Friday, 27 April 2012

In That Mood Again

Today’s post is a real treat for all of you song poem fans, and a real rarity too: an audio advertisement for the song poem trade from the star of the Halmark stable, Bob Storm.

This ultra-rare, one-sided 45 was issued on P.R.O records and pressed by the Rite custom pressing company. It was sent out to prospective clients of a song poem company in the hope that the lush orchestral arrangement and high production values would entice the potential customer to part with their hard earned cash to have the same ‘15 piece, pre-recorded orchestra’ produce something of the ‘same greatness of sound and quality’.

There’s no date on the label, obviously, no compopser credit and no clue as to which company put it out – until you examine the matrix that is. There are two numbers etched into the dead wax: 10003 which, according to the Rite Pressings Guide, dates it to 1963 and 1058 which, the same site attests, is the account number for the company that commissioned the disc, the infamous Halmark Records.

Now, I’ve written about song poems before, but I think it’s worth recapping. It’s a scam, we all know that, but for decades people around the world have been fooled into parting with their hard earned cash in a futile effort to have their feeble attempts at poetry turned into the next number one record. Surprisingly, in this day and age, it’s still happening.

The term, song poem (often song-poem) refers to lyrics (or poems) that have been set to music for a fee, a practice which has been around since the beginning of the 20th century involving dozens upon dozens of record labels, mostly in North America but also in Great Britain, Canada, Europe and Australia. Promoted through small display ads in magazines (Send in Your Poems! Songwriters Make Thousands of Dollars! Your Songs and Poems Can Earn Money for You!), the word ‘lyrics’ was avoided as potential customers would not understand what that meant. Those who sent their work in usually received a letter telling them that their words were worthy of recording by professional musicians, along with a proposal to do so in exchange for a fee – anything from $40 to $400 or more. It’s still happening today, but the undoubted heyday was from the start of the rock’n’roll era until the end of the 70s.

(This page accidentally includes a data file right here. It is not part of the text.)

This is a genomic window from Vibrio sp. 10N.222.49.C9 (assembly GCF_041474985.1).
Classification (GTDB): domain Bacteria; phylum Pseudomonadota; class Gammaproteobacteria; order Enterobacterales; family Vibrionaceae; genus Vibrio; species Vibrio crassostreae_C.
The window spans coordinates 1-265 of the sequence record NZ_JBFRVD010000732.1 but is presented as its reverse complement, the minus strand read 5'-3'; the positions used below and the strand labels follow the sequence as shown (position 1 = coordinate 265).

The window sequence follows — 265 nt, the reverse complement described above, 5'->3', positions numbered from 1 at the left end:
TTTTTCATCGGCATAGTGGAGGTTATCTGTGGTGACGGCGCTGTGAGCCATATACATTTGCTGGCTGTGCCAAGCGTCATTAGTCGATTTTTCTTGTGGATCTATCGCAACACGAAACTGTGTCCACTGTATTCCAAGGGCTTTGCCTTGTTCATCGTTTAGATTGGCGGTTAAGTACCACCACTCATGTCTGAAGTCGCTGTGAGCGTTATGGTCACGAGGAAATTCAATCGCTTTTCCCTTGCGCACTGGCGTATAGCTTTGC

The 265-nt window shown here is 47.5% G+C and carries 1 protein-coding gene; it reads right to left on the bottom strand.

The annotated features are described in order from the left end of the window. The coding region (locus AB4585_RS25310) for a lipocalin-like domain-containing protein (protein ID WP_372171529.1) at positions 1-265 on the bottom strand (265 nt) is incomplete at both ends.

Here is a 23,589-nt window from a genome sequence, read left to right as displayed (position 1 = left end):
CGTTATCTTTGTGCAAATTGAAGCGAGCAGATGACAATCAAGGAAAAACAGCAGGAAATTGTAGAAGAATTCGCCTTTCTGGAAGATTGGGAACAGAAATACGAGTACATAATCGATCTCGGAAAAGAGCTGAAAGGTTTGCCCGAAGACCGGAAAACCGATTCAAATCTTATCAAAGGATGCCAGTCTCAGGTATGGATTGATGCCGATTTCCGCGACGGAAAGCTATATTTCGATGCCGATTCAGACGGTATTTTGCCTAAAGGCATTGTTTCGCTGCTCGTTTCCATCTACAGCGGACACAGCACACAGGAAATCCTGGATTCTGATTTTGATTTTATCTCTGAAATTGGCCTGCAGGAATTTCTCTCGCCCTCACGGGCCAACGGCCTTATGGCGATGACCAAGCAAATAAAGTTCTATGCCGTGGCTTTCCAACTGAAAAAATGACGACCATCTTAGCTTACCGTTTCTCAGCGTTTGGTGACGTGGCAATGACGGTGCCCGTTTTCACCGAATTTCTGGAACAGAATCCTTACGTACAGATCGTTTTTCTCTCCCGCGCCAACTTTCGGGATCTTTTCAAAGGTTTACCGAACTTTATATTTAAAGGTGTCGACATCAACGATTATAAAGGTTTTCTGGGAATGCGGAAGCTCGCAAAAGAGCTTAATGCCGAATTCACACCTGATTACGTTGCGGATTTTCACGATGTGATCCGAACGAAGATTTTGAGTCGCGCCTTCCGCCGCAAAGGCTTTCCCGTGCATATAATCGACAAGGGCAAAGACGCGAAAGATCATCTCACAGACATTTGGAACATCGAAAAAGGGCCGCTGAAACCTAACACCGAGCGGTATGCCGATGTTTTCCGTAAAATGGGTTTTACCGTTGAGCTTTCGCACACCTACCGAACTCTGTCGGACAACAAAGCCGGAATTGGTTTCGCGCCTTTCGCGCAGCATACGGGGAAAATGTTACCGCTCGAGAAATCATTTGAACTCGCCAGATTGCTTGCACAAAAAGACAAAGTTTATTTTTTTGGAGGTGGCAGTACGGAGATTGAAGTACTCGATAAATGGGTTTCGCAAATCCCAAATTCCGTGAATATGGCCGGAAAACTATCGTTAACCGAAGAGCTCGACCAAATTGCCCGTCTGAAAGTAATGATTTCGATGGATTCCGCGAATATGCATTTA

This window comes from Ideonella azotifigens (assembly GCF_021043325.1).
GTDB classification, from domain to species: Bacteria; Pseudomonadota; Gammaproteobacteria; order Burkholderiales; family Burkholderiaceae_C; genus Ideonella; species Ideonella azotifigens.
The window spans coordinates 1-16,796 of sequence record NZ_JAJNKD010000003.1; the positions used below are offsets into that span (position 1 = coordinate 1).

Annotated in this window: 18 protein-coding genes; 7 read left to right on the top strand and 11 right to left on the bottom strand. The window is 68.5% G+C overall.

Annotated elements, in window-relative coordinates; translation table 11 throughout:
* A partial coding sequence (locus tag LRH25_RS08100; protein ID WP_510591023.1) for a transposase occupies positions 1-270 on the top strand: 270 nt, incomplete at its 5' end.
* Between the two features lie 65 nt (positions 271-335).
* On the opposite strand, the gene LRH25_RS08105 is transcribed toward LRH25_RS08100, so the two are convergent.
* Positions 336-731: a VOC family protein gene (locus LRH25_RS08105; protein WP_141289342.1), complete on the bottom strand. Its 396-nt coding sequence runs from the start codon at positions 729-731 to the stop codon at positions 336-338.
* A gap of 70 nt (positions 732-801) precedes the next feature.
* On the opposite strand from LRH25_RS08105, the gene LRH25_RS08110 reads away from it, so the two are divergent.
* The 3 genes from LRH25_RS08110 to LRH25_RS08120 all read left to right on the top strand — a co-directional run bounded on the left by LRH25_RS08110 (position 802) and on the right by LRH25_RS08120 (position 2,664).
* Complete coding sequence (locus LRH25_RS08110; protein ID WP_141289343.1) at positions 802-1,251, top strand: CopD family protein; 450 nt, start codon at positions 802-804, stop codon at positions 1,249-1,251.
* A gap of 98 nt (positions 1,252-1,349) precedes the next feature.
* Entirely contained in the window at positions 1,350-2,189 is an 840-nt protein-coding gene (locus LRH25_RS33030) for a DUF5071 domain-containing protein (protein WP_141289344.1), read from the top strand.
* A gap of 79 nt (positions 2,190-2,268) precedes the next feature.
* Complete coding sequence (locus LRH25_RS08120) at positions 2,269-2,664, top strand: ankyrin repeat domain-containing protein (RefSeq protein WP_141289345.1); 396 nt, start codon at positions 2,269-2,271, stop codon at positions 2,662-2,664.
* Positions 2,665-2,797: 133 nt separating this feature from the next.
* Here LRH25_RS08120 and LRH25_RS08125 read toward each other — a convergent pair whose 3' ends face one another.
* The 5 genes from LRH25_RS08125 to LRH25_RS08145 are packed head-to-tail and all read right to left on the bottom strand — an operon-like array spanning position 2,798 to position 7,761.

On receipt of the fee, these songs were hastily recorded and then pressed as vinyl singles or released on compilation LPs with songs by other amateur lyric writers. One or two copies would be sent to the customer, with promises (rarely, if ever, kept) that they would also be sent to radio stations or music industry executives. Most of the results were terrible; many, laughably so. Have a dig around this blog; you'll find dozens of examples.

Halmark (occasionally mis-spelled Hallmark) was one of the many, many companies producing song poems, and I’ve written about the company and its founder, Ted Rosen, before. The interesting thing about this particular pressing is that it dates the start of the Halmark saga to at least 1963 – a full four years earlier than had previously been believed. Phil Milstein’s fabulous article, which you can read here, states that Halmark began its operation in 1967 – although Ted Rosen had already been in the song poem industry for many years. Certainly the sound of this disc is early 60s but, thanks to using the same overwrought song beds again and again (and again) very few Halmark releases sound ‘of their time’ and it’s hard to be exact. All we can be certain about is that information on the matrix.



  1. I quite liked it; reminiscent of Andy Williams... But then, I've been listening to John Barry's music these past couple of days which at times is absolutely dire and brings out the worst of muzak, but then it's John Barry.

  2. What a great, GREAT find!!! Thanks for doing all of the research into this to determine the year and such. I'm quite envious!



    Don't know about that, but i did make me want to rhumba!!

  4. Reminds me of the old adage - "If it sounds too good to be true, then it is too good to be true!" Did the prospective artist receive a set of free steak knifes as well?


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